— Woman and the New Race • Margaret Sanger

... drug, a world-wide commerce, such as had never been dreamed of, had become an every-day concern, the arts and sciences and a most generous culture in famous schools and universities, which had been founded in the midst of tumult and bloodshed, characterized the republic, and the golden age of English poetry, which was to make the Elizabethan era famous through ...
— The Rise of the Dutch Republic, 1555-1566 • John Lothrop Motley

... which we are following, the young men of America were solving the political questions and preparing for the military struggles of the American Revolution. France was in the glow of hope which made even Louis XVI. himself suppose that a golden age was come again for Frenchmen. In England the protest against form and authority showed itself in signs as easily read as the letters of Junius and the Wilkes riots in London. The autocracy attempted by poor George III., in an attempt which cost him America, was only the most ...
— Great Men and Famous Women, Vol. 7 of 8 • Charles F. (Charles Francis) Horne

... vegetables, whose external appearance is always before our eyes. He not only humanizes whatever attracts his attention, but he looks through a refining medium of his own personality. He has the gift of Midas to bring back the Golden Age for us. Who besides Homer has been able to describe a chariot-race, and who but Hawthorne could extract such ...
— The Life and Genius of Nathaniel Hawthorne • Frank Preston Stearns

... importance to observe," adds Mr. Courthope, "is that, even after the introduction of Greek culture, Cato's educational ideal was felt to be the foundation of Roman greatness by the orators and poets who adorned the golden age of Latin literature." The civic spirit was at once the motive and vitalising force of Cicero's eloquence, and still acts as its antiseptic. It breaks through the conventional forms of Virgil's Eclogues and Georgics, and declares itself exultantly in such ...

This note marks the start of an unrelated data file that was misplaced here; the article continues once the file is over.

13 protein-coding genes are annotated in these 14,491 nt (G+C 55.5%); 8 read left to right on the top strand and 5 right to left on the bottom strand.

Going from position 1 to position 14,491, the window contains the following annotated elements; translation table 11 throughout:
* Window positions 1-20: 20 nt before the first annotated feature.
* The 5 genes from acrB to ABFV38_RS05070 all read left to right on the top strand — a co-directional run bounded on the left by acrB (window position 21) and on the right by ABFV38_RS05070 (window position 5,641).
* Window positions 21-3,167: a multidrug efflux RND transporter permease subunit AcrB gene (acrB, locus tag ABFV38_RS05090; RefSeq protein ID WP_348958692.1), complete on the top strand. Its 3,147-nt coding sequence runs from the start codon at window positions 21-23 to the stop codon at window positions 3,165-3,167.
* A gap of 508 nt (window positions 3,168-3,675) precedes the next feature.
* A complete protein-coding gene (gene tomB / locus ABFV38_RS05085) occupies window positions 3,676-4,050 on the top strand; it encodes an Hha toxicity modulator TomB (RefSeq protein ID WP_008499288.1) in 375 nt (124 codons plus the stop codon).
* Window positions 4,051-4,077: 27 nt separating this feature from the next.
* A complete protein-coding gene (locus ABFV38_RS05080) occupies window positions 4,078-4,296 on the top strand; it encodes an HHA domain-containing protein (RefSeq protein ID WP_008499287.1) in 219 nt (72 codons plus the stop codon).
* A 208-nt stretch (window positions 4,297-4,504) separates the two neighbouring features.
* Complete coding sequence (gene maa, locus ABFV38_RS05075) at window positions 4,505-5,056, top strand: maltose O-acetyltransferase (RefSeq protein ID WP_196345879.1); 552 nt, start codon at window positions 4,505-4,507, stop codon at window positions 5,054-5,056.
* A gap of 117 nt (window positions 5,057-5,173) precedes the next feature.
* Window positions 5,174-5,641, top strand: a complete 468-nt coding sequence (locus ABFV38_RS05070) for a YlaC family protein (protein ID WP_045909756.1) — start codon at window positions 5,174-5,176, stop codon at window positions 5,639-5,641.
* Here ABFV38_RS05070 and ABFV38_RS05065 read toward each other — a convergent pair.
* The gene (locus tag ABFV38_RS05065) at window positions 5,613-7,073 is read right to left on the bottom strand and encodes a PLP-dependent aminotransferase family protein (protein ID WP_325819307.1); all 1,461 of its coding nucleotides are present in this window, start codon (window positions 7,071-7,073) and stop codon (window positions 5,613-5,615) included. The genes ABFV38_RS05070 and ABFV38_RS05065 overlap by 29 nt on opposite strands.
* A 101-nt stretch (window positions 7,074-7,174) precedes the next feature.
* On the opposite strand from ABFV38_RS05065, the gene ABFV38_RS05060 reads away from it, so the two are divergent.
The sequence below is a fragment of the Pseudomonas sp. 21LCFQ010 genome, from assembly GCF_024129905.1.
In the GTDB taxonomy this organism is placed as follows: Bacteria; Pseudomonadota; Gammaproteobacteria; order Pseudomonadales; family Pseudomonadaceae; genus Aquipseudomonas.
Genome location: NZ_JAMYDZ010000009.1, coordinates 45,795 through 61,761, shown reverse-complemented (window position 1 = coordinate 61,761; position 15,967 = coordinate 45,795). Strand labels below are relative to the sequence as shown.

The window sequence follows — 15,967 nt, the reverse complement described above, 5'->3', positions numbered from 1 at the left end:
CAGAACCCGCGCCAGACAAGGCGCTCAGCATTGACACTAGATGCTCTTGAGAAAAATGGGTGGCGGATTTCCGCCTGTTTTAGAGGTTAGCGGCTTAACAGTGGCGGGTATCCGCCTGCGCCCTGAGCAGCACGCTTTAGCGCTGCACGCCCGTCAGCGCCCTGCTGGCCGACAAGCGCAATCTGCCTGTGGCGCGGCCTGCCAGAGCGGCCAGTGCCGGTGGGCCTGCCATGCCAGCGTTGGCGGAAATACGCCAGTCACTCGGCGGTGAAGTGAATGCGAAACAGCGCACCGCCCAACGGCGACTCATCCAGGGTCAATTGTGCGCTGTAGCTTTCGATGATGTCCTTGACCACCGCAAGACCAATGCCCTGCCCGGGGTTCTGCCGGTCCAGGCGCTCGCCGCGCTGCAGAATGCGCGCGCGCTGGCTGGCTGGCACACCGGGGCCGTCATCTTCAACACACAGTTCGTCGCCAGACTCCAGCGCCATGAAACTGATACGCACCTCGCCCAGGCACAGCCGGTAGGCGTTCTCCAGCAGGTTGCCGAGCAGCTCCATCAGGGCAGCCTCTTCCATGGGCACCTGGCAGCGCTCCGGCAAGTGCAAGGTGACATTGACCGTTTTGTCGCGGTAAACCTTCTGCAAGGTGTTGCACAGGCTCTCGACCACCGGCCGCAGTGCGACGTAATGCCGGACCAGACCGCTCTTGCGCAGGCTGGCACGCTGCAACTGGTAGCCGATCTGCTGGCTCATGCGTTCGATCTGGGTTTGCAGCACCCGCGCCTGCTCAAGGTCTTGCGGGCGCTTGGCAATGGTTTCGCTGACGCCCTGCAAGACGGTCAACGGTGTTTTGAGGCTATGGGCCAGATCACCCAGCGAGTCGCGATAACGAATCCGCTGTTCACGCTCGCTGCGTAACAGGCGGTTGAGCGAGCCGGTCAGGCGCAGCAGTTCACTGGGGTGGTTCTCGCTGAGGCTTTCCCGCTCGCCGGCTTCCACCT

— From a Cornish Window - A New Edition • Arthur Thomas Quiller-Couch

... it will be then for the evolved men to help one another under those so much freer conditions! The possibilities that open before the mind are as glorious vistas stretching in all directions, so that our seventh round should indeed be a veritable golden age. Well for us that these grand faculties will not be possessed by all humanity until it has evolved to a far higher level in morality as well as in wisdom, else should we but repeat once more under still worse conditions the terrible downfall of the great Atlantean civilization, whose ...
— Clairvoyance • Charles Webster Leadbeater

... is called the Golden Age, when the rivers flowed with milk and wine, and yellow honey dripped from oak-trees. Their childhood would probably have lasted forever; but the Silver Age came on, and every thing was changed. Then, it was sometimes too warm, and sometimes too cold. People began to live in caves, ...
— Fairy Book • Sophie May

... territory. The islanders of Hispaniola, in my opinion, may be esteemed more fortunate than were the Latins, above all should they become converted to the true religion. They go naked, they know neither weights nor measures, nor that source of all misfortunes, money; living in a golden age, without laws, without lying judges, without books, satisfied with their life, and in no wise solicitous for the future. Nevertheless ambition and the desire to rule trouble even them, and they fight ...
— De Orbe Novo, Volume 1 (of 2) - The Eight Decades of Peter Martyr D'Anghera • Trans. by Francis Augustus MacNutt

... household of Venetia when a child, that she had never cried; not a single tear had ever sullied that sunny face. Surrounded by scenes of innocence, and images of happiness and content, Venetia smiled on a world that smiled on her, the radiant heroine of a golden age. She had, indeed, wept over the sorrows and the departure of Cadurcis; but those were soft showers of sympathy and affection sent from a warm heart, like drops from a summer sky. But now this grief was agony: her brow throbbed, her hand was clenched, ...